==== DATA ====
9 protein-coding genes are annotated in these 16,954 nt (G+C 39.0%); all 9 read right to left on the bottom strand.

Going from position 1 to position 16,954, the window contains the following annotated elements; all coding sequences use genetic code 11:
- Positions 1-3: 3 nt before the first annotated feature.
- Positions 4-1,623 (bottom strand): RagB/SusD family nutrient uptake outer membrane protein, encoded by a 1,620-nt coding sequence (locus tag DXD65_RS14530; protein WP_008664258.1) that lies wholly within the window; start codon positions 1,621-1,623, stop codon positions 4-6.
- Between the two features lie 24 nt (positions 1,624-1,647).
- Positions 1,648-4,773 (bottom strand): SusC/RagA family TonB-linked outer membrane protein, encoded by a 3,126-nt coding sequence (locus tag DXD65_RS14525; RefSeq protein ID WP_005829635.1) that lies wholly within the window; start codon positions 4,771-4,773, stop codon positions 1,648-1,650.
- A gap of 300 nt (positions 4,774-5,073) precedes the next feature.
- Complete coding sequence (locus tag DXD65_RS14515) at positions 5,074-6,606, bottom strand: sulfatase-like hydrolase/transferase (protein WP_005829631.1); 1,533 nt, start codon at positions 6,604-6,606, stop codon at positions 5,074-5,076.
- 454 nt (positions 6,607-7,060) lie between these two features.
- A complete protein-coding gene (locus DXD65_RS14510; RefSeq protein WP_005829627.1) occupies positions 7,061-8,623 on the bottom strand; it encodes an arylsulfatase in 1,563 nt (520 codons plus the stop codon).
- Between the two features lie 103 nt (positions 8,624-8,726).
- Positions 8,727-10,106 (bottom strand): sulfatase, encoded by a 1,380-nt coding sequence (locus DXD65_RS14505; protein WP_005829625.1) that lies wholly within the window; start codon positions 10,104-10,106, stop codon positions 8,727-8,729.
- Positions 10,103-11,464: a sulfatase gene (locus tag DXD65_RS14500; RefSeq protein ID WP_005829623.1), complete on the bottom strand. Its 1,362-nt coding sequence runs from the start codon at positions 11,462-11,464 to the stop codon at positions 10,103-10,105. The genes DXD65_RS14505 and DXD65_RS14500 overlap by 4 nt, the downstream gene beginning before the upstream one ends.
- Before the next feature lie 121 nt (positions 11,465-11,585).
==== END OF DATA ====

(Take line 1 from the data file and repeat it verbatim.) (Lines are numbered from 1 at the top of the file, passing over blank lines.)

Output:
9 protein-coding genes are annotated in these 16,954 nt (G+C 39.0%); all 9 read right to left on the bottom strand.